Singapore is kiasu, competitive, self-centred: survey

Kiasu, competitive and self-centred – all qualities of the typical Singaporean.

According to a new survey, those qualities are also how residents themselves perceive Singapore society.
Conducted by consultancy firms aAdvantage and Britain-based Barrett Values Centre, the survey asked 2000 local residents across age, gender, housing type about their views on the current and desired society and workplace.
Respondents were asked to pick from 10 values and behaviours out of a list of almost 90 when answering the survey questions.

1154 respondents picked kiasu (or the fear to lose) while 823 picked competitive. Another 653 people picked self-centred.   

Materialism, kiasi (scared to die), deteriorating values and elitism formed the next category of qualities chosen.
Announcing the survey results on Thursday at the Institute of Policy Studies-aAdvantage Roundtable, Phil Clothier, CEO of Barrett Value Centre, said of the 10 values residents chose, eight are potentially limiting. While not necessarily bad, he said the values would be counter-productive to a society if pushed too far.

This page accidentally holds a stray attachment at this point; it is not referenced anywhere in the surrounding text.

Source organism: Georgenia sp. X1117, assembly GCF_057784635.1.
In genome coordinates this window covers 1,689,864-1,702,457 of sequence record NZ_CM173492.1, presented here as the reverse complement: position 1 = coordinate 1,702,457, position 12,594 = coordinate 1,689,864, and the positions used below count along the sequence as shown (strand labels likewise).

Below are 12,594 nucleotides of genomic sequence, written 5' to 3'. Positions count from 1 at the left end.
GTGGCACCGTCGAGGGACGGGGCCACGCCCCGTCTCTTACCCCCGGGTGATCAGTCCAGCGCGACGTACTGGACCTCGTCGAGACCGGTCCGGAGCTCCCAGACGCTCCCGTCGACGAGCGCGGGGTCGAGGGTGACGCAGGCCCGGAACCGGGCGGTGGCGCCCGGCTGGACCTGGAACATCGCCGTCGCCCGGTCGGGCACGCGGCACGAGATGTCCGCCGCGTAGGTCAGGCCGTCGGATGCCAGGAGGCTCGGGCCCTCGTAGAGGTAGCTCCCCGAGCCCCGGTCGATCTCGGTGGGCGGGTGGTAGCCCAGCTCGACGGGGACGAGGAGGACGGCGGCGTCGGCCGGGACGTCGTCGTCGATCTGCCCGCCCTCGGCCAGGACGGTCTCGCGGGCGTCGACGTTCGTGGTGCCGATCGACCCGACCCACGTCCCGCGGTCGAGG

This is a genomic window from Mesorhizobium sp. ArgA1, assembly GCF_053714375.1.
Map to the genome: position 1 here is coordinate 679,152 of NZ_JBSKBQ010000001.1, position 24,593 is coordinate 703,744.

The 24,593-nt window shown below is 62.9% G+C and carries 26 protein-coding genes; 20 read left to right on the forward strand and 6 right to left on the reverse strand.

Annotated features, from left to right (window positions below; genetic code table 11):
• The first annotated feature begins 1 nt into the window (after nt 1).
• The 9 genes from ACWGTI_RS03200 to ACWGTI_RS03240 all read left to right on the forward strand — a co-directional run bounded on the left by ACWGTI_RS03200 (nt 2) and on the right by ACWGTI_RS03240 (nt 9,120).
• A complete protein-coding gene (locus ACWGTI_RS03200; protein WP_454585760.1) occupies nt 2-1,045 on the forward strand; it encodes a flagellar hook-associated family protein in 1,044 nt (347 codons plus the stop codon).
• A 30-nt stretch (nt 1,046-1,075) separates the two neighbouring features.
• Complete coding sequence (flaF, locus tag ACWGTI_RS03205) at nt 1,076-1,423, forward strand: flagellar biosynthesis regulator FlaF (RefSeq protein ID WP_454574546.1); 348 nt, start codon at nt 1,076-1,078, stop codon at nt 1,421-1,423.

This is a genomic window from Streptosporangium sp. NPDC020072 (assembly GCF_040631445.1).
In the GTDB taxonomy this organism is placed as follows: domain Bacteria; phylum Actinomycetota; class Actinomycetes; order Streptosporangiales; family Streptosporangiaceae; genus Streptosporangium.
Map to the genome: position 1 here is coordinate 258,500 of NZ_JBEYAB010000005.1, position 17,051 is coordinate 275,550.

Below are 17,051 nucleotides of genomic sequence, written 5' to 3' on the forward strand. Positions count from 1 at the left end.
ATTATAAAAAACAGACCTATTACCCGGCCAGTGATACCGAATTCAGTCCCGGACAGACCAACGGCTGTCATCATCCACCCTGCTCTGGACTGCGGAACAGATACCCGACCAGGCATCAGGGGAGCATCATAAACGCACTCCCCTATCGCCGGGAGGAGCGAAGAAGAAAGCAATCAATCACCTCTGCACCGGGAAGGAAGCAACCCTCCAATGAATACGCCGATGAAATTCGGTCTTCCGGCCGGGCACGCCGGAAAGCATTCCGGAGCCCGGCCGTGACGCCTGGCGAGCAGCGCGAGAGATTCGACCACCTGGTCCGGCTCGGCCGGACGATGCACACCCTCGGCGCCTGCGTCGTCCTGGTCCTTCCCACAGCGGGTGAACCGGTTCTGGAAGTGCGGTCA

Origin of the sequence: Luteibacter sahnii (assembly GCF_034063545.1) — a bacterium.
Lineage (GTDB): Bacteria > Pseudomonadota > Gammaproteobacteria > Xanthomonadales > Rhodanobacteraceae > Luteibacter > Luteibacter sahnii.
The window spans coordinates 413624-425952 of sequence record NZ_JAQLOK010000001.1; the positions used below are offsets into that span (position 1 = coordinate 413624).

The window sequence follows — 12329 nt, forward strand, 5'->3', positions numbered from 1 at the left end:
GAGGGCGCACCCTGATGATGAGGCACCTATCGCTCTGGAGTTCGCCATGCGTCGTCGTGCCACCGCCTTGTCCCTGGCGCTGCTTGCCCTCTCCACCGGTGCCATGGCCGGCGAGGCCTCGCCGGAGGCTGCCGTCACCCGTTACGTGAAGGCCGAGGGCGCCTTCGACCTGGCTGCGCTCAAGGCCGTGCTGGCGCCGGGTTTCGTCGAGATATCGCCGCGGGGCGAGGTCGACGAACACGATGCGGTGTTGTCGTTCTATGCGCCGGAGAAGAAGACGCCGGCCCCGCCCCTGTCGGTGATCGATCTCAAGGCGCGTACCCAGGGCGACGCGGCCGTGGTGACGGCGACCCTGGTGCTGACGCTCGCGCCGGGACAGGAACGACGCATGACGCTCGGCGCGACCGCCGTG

Crothier explained that the total percentage of the limiting values is also taken into account. Singapore is at 41 per cent while the very highest is Venezuela at 72 and the very low is Bhutan at 4.
Clothier also observed that most of the values chosen by respondents were made up of “psychological” values compared to “physical” values like crime or violence.
MP for Tampines GRC Baey Yam Keng, who was at the briefing, said, “The top few behaviours and values reflects the state of society today. The potentially limiting values like kiasu-ism and self-centredness show that people are being self-critical that we acknowledge our shortcomings. At least we are open about that.”

When it comes to what is most desired of a Singapore society, affordable healthcare was the respondents No. 1 choice, followed by caring for the elderly and effective healthcare. 
On these findings, Dr Gillian Koh, senior research fellow at the Institute of Policy Studies said, “The results show that it’s not just the material stuff that Singaporeans want. They’ve got higher aspirations.”